With the world’s population expected to balloon by one billion people by 2030, conservation of critical resources such as water is an important societal goal. The United Nations estimates that water scarcity currently affects 40 percent of the population, already making it a significant concern.
Processes that use high volumes of water in pulp and paper production plants, among other industrial processing, are under scrutiny due to high levels of water consumption. One of the most important and common liquids to be pumped in a paper mill during the papermaking process is paper stock in all of its forms—black liquor, white liquor, green liquor, etc. With water scarcity issues facing communities around the world, and taking increasingly stringent environmental regulations into account, the pulp and paper industry is examining how paper stocks are handled as a way to reduce water waste and increase sustainability.
At the center of paper stock processing, mechanical seals are used in heavy-duty centrifugal process pumps throughout a pulp and paper mill to seal the rotating shaft against a stationary pump housing. These pumps move liquids including black liquors, water, chemicals, or sludge from one place to another during the manufacturing process. This makes seal selection vital to plant production and any pump reliability plan. Underscoring the importance of mechanical seal selection, reliability records show that up to 60 percent of all problems with centrifugal pumps originate with mechanical seal failures.
If you want to minimize water waste to reduce your mill’s environmental footprint while boosting pump reliability at the same time, the right mechanical seal can help you overcome many challenges:
• Limiting leakage from rotating equipment
• Minimizing water usage that is required to support the seal
• Reducing the power consumption at the seal
• Lowering heat generation and friction at the seal, which can increase energy efficiency
Consider these seven key water waste reduction strategies in your pulp and paper mill to achieve dramatically improved results:
1. Convert compression packing to single mechanical seals to reduce water consumption and eliminate leakage. The decision to move from packing to mechanical seals can be driven by the impact of constant leakage from packing on the shaft and bearings, which can have a negative impact on your equipment maintenance.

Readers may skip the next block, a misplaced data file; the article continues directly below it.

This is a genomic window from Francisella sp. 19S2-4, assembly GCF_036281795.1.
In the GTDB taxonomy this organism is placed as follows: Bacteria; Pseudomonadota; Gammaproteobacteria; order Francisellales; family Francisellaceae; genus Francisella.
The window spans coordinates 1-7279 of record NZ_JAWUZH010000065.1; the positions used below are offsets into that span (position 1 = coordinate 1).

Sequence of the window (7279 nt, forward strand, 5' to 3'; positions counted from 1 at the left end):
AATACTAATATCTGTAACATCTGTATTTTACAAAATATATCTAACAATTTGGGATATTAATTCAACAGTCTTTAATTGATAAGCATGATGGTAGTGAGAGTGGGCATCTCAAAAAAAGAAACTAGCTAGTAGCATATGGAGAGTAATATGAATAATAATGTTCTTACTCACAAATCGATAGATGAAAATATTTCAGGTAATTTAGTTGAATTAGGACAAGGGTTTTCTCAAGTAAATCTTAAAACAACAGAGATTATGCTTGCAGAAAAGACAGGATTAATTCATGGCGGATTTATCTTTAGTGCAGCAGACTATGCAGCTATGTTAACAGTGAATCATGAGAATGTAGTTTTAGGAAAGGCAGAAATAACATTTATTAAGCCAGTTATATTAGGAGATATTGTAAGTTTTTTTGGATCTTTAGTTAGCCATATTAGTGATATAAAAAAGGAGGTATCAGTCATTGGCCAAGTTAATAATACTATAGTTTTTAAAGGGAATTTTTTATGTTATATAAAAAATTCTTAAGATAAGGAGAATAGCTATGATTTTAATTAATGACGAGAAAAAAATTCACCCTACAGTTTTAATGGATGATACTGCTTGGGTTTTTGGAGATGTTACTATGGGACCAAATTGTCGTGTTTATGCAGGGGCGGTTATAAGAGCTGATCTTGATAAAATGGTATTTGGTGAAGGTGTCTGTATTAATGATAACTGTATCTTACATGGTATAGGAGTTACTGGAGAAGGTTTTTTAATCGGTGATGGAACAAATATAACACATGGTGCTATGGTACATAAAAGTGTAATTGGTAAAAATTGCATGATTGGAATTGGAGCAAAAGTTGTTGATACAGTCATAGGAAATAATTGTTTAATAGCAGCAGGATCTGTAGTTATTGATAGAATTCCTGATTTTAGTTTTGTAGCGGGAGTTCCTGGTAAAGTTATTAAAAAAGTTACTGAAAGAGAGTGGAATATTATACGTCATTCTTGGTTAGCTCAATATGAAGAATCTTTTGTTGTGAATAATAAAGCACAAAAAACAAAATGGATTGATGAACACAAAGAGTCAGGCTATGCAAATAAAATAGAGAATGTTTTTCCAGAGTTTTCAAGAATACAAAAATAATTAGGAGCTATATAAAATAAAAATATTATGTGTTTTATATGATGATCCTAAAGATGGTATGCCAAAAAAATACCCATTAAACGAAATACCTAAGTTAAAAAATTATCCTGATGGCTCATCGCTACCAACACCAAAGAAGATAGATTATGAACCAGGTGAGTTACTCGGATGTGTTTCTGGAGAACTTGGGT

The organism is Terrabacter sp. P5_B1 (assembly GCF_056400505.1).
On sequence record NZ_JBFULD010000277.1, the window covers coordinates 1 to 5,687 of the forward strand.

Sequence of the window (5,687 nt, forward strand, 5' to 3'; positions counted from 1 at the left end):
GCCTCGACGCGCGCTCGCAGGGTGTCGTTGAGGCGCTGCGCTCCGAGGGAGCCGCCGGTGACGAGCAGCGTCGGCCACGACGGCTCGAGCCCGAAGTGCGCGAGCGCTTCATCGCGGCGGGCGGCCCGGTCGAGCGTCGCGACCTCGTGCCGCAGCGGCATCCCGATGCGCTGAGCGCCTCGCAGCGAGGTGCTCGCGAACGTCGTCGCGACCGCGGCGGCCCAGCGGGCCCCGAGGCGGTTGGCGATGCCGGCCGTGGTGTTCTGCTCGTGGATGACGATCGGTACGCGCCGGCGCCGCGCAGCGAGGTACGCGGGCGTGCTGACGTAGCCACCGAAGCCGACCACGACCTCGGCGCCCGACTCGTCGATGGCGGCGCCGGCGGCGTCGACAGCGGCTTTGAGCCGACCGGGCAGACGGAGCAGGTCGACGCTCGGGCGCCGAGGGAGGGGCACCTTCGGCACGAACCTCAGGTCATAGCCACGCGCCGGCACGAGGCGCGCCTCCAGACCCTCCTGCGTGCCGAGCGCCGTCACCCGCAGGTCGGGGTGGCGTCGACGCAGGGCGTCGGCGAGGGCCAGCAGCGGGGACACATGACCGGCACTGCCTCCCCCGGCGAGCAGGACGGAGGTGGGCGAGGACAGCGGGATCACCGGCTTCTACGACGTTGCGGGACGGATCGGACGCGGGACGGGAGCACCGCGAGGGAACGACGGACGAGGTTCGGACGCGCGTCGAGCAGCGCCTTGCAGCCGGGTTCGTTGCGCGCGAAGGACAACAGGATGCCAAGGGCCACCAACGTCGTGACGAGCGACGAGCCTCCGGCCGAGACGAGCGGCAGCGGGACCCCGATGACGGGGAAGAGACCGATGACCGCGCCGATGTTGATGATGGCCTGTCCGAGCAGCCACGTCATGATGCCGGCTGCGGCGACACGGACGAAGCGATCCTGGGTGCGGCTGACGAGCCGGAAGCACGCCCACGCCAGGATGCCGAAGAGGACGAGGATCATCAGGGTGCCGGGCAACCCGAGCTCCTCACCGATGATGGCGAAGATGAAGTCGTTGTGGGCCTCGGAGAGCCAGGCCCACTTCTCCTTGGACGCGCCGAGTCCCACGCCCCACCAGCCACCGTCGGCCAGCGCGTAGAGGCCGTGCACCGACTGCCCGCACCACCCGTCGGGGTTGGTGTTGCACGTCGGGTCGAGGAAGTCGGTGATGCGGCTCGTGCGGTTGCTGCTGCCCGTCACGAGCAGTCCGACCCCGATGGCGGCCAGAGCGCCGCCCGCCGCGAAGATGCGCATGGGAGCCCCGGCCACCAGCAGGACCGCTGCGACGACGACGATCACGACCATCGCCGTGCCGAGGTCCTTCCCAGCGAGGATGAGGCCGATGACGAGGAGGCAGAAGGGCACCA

2. If you are using an external water source as a flush for a single mechanical seal, the flush should be at a higher pressure than the seal chamber to perform correctly. If the external water source is uncontrolled, water consumption increases, creating more water waste. Therefore, the best practice is to install flow meters used for single seals or packing. This allows you to regulate the external water supply to reduce water consumption.
3. Further optimize your pumps by selecting dual mechanical seals with enhanced seal face technology to reduce water consumption and overcome harsh conditions including low lubricity, high heat and friction. This seal face treatment upgrade can address poor mill water quality and low water pressure challenges in pulp and paper mills, while improving pump reliability and reducing maintenance costs.
4. Use dual mechanical seals paired with a seal support system, such as API Plan 53A, to further optimize your pumps and extend the life of the mechanical seal as it is running in its own clean environment. This approach reduces water consumption in the case of a seal failure where only the water in the seal support system is lost, which typically equates to only eight liters (two gallons).
5. Install control valves that operate mechanically like a household water tap. For optimal seal water reduction, be sure to monitor and open the values only when necessary to flush the system. Do not keep the valves open continuously or it will defeat the purpose.
6. Install flow meters to reduce seal water by controlling seal water flow and pressure. Used in conjunction with mechanical control values, flow meters can reduce seal water use while improving mechanical seal reliability.
7. Use smart water control systems that reduce up to 97 percent of water consumption compared to the water savings produced by flow meters. These control systems regulate water consumption based on seal temperature, only allowing seal water to flow through the system when needed to cool the seal. Unlike flow meters, where the seal water runs through the system once and drains, smart water control systems reuse the same water multiple times, further reducing water consumption.
The world’s water scarcity will continue to impact all types of industry. Processes that use high volumes of water—like pulp and paper production, mining, and others—will face important decisions about how to decrease water use and increase energy savings. These issues, along with a need to increase mean time between repairs (MTBR), will continue to drive operators to do more.
Selecting the best equipment for the application can make a difference in each of these areas of interest. Seals, including packing and single or dual mechanical seals, are crucial components in any pulp and paper operation. Choosing the right seals can mean saving millions of gallons of water, plus the associated costs and environmental impact.
Jussi Sorvoja, P.E., is market director, Pulp and Paper, for John Crane, www.johncrane.com.